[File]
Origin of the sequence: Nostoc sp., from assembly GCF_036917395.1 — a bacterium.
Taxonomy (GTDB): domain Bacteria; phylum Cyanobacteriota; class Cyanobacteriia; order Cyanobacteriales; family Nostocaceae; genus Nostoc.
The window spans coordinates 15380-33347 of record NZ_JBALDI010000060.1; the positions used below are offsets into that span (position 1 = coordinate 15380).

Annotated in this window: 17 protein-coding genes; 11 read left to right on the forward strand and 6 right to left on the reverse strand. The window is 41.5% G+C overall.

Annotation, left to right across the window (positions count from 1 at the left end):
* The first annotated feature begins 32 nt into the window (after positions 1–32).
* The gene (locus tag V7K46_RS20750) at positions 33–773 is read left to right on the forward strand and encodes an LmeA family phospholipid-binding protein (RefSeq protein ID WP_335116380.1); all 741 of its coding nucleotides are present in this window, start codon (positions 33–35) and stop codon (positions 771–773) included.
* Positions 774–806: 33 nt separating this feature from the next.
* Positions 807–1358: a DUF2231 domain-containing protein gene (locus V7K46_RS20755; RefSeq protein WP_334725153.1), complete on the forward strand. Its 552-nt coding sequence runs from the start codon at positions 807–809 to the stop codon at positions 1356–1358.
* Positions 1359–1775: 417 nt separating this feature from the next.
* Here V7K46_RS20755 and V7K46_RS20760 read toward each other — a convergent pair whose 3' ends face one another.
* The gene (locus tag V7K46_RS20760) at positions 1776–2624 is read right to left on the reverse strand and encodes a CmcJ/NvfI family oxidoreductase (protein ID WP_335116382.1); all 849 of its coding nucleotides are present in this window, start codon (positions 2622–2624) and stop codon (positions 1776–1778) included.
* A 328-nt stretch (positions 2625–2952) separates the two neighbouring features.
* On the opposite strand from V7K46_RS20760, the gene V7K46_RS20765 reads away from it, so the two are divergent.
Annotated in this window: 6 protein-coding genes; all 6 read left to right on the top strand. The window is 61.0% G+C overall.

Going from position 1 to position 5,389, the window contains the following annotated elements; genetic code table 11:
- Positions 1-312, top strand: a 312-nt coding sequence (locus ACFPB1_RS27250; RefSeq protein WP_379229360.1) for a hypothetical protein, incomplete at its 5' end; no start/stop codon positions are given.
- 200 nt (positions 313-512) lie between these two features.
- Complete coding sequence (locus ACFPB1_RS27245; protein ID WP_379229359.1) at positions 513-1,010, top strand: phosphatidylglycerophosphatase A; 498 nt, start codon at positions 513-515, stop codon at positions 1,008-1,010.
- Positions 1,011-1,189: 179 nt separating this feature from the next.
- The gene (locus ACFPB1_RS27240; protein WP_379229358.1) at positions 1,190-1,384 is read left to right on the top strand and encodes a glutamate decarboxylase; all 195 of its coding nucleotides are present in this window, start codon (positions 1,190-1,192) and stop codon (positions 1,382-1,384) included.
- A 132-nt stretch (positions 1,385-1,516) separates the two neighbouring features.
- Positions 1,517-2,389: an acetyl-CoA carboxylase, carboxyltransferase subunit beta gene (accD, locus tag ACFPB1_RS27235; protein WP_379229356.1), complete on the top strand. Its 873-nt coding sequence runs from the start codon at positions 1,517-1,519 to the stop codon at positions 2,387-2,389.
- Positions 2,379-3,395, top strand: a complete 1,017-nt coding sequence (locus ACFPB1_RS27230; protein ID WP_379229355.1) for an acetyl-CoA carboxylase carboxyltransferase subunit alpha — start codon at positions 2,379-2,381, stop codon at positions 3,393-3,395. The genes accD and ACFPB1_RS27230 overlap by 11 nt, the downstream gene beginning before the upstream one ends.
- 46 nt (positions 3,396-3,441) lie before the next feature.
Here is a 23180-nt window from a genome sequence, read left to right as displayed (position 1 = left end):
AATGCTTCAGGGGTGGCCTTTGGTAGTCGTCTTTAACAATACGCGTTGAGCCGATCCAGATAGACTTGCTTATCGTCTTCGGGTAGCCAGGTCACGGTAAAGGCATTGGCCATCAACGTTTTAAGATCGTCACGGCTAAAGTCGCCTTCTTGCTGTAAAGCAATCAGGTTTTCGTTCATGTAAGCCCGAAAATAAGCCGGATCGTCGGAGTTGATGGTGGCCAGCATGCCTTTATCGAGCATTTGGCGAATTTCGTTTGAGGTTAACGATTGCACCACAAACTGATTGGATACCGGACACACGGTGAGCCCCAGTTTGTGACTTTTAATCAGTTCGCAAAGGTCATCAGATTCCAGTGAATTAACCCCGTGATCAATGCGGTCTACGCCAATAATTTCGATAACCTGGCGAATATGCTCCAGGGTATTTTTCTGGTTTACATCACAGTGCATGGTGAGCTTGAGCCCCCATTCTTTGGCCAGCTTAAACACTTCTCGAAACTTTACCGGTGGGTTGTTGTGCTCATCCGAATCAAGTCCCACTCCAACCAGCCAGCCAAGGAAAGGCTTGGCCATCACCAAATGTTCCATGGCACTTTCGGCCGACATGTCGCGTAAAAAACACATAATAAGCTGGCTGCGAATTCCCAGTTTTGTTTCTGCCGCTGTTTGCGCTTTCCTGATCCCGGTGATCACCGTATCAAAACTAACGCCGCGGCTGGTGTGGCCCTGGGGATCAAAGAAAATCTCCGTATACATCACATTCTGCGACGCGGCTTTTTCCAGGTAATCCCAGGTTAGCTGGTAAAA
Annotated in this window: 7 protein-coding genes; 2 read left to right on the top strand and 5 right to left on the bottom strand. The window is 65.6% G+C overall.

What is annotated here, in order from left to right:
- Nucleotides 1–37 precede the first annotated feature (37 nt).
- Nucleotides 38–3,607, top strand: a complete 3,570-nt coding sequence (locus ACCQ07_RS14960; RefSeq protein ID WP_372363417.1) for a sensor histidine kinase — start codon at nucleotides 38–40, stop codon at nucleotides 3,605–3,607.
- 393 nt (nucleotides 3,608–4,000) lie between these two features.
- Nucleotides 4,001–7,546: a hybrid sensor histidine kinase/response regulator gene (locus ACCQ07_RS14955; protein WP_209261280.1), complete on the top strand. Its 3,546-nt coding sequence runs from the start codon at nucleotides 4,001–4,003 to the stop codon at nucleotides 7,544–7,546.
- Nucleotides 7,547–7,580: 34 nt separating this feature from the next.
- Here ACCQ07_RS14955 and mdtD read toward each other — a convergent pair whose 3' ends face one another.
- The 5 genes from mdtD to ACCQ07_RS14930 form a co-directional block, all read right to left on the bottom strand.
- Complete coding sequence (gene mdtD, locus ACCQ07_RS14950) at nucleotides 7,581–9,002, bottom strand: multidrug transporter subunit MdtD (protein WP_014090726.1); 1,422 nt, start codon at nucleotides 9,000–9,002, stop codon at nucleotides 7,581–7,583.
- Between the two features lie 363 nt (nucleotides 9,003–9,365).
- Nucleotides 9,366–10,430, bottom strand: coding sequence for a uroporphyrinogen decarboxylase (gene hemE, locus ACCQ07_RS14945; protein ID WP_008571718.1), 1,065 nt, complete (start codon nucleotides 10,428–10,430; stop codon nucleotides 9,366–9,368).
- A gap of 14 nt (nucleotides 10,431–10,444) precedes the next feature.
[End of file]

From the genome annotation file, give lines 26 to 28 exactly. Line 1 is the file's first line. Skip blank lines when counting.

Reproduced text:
Here is a 23180-nt window from a genome sequence, read left to right as displayed (position 1 = left end):
AATGCTTCAGGGGTGGCCTTTGGTAGTCGTCTTTAACAATACGCGTTGAGCCGATCCAGATAGACTTGCTTATCGTCTTCGGGTAGCCAGGTCACGGTAAAGGCATTGGCCATCAACGTTTTAAGATCGTCACGGCTAAAGTCGCCTTCTTGCTGTAAAGCAATCAGGTTTTCGTTCATGTAAGCCCGAAAATAAGCCGGATCGTCGGAGTTGATGGTGGCCAGCATGCCTTTATCGAGCATTTGGCGAATTTCGTTTGAGGTTAACGATTGCACCACAAACTGATTGGATACCGGACACACGGTGAGCCCCAGTTTGTGACTTTTAATCAGTTCGCAAAGGTCATCAGATTCCAGTGAATTAACCCCGTGATCAATGCGGTCTACGCCAATAATTTCGATAACCTGGCGAATATGCTCCAGGGTATTTTTCTGGTTTACATCACAGTGCATGGTGAGCTTGAGCCCCCATTCTTTGGCCAGCTTAAACACTTCTCGAAACTTTACCGGTGGGTTGTTGTGCTCATCCGAATCAAGTCCCACTCCAACCAGCCAGCCAAGGAAAGGCTTGGCCATCACCAAATGTTCCATGGCACTTTCGGCCGACATGTCGCGTAAAAAACACATAATAAGCTGGCTGCGAATTCCCAGTTTTGTTTCTGCCGCTGTTTGCGCTTTCCTGATCCCGGTGATCACCGTATCAAAACTAACGCCGCGGCTGGTGTGGCCCTGGGGATCAAAGAAAATCTCCGTATACATCACATTCTGCGACGCGGCTTTTTCCAGGTAATCCCAGGTTAGCTGGTAAAA
Annotated in this window: 7 protein-coding genes; 2 read left to right on the top strand and 5 right to left on the bottom strand. The window is 65.6% G+C overall.